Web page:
Little Leaf Linden (Tilia cordata)

The little leaf linden is popularly used as a shade tree, since 1) it has large, heart-shaped leaves, 2) it is dense and low-branched and 3) it is extremely tolerant to urban conditions. Like the American linden, the little leaf linden produces creamy-yellow flowers that bloom in hanging clusters in June. These flowers attract bees and butterflies.

Family: Tiliaceae (Linden)

Characteristics: The 1.5-inch to 3-inch-long leaves are heart-shaped, toothed, shiny, and dark green. In the fall, leaves turn a pale yellow. In June, creamy-yellow flowers begin to bloom in hanging clusters. These flowers are followed by small, slightly hairy, and round nutlets. Bark is gray-brown and ridged, though young trunks are smooth. This tree is distinctly pyramidal in youth, becoming pyramidal-rounded and densely branched with age. It grows 60-70 feet high and 30-45 feet wide.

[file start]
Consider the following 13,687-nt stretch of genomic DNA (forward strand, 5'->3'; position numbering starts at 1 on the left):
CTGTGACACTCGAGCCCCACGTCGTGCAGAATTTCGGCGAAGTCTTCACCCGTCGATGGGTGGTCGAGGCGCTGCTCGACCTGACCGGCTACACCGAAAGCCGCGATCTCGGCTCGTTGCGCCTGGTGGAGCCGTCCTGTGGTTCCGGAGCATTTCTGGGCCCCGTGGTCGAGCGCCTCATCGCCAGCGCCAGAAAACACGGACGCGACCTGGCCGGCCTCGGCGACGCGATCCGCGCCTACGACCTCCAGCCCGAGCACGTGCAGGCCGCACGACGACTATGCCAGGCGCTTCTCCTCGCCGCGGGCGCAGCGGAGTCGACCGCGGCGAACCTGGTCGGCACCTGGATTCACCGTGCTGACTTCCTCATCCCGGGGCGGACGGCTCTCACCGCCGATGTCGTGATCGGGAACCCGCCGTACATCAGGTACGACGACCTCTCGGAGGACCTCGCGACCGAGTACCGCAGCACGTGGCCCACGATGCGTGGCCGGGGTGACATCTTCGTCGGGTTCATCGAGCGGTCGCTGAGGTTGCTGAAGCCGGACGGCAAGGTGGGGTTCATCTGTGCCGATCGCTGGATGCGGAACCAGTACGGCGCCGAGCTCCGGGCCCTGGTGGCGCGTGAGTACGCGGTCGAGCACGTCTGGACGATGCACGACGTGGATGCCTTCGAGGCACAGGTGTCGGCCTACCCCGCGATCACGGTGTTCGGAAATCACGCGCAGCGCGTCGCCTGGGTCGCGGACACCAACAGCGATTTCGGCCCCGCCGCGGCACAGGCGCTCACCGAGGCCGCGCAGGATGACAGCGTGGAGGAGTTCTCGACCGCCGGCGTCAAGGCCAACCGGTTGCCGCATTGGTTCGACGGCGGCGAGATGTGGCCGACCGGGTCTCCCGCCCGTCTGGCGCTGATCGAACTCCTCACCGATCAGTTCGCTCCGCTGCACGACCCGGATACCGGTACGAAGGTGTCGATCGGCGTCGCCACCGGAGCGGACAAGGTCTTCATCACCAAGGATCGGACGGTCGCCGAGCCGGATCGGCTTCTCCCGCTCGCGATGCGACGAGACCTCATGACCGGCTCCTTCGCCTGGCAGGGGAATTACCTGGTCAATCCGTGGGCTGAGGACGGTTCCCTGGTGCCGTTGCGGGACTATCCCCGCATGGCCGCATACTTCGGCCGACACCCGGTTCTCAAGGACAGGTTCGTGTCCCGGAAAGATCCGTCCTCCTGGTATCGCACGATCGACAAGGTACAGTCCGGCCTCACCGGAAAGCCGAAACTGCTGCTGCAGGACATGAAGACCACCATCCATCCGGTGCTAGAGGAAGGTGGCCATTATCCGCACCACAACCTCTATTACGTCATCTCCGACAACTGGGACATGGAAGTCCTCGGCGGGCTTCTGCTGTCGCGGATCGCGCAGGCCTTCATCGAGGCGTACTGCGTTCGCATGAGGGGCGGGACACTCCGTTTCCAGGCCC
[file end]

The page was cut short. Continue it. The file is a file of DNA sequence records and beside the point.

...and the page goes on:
Foliage: Deciduous (leaves lost seasonally)

Geographic Origin: Europe, southwestern Asia (non-native)

Cultivation Notes: Requires low maintenance. Does best in full sun to part shade. Prefers medium-moist and well drained soils, though is tolerant to a wide range of soil conditions. This tree is very tolerant to air pollution and urban conditions.

Number on Campus: 7

Sources: Dirr, Morton Arboretum, Missouri Botanical Garden